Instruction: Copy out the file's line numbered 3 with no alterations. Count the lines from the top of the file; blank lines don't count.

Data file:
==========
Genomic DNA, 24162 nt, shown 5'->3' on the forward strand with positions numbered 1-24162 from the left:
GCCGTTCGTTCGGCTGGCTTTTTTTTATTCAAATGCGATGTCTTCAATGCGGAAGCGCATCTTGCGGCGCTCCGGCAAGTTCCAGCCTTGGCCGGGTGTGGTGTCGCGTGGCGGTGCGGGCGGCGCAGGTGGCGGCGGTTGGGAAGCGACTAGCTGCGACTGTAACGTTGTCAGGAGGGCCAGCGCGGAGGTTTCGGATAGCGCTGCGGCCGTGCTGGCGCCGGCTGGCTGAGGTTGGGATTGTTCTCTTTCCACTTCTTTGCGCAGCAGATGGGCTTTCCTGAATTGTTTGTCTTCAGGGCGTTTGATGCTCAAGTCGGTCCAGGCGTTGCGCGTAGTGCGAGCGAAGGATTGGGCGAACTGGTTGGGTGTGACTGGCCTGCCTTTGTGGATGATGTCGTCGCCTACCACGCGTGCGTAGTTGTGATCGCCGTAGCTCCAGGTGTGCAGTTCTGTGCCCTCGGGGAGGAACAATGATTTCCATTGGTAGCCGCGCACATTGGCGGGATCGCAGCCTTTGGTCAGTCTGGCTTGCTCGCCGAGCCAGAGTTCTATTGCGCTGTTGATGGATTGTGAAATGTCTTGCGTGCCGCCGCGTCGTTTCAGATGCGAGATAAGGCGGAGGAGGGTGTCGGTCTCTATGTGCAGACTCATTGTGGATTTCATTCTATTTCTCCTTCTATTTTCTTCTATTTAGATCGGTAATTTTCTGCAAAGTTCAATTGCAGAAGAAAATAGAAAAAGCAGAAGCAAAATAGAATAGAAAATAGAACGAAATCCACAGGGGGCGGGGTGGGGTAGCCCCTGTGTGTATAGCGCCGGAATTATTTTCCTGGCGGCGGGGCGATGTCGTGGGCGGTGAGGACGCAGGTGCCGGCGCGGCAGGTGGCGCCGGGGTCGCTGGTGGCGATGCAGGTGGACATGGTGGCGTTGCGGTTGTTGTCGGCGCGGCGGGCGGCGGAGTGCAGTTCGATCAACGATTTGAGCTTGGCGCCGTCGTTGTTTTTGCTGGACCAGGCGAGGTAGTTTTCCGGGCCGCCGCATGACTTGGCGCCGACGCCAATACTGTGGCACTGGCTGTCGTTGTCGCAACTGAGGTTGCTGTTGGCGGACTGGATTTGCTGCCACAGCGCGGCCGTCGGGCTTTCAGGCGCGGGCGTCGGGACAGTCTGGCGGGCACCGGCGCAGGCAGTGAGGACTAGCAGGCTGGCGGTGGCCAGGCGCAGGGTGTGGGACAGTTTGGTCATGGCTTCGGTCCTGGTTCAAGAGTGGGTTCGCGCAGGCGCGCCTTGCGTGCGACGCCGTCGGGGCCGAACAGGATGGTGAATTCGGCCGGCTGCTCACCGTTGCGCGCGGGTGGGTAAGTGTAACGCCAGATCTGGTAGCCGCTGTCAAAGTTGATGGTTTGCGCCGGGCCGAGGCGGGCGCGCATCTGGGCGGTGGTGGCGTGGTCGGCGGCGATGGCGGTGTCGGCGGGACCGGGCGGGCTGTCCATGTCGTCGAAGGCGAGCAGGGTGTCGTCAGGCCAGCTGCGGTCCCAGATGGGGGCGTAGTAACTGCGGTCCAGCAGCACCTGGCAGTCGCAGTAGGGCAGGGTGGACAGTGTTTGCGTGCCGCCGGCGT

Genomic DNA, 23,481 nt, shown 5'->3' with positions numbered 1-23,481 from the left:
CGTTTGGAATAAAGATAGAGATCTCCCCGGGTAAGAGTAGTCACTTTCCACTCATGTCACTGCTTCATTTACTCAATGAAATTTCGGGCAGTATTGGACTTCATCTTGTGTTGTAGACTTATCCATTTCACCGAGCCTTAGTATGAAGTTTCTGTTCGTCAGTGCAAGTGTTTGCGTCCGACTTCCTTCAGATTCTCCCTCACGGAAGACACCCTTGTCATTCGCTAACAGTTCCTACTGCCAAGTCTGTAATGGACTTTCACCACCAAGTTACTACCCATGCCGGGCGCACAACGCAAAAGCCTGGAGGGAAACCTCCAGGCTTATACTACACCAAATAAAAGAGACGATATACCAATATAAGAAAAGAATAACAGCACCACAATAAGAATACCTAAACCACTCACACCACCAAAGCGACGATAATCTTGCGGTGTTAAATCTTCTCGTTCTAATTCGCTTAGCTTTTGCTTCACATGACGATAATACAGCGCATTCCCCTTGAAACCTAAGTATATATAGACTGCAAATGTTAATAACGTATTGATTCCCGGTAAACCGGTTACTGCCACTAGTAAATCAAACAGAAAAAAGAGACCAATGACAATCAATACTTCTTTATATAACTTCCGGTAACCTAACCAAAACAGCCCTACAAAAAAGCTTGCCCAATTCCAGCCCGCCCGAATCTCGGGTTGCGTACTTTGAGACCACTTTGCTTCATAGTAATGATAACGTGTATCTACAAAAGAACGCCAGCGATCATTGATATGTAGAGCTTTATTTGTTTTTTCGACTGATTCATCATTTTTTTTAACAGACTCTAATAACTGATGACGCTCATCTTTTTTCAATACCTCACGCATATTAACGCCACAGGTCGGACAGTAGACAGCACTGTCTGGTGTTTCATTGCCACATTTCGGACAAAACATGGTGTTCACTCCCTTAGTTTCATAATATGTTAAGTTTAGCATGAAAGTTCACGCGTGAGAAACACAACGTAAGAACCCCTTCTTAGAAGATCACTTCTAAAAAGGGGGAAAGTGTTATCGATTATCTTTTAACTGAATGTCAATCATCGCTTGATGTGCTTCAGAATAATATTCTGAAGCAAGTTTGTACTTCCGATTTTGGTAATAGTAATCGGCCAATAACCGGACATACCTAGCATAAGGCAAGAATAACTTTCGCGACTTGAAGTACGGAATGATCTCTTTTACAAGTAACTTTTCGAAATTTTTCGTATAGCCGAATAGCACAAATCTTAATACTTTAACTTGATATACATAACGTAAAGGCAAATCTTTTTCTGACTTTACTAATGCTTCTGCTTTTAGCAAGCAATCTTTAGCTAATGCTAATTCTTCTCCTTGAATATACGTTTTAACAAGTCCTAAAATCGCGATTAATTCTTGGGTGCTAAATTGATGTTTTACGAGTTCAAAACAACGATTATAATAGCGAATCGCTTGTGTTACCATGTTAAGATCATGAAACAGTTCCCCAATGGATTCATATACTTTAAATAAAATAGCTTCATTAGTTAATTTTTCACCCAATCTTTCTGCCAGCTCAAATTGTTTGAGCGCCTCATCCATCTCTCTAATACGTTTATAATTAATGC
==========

Genomic DNA, 23,481 nt, shown 5'->3' with positions numbered 1-23,481 from the left: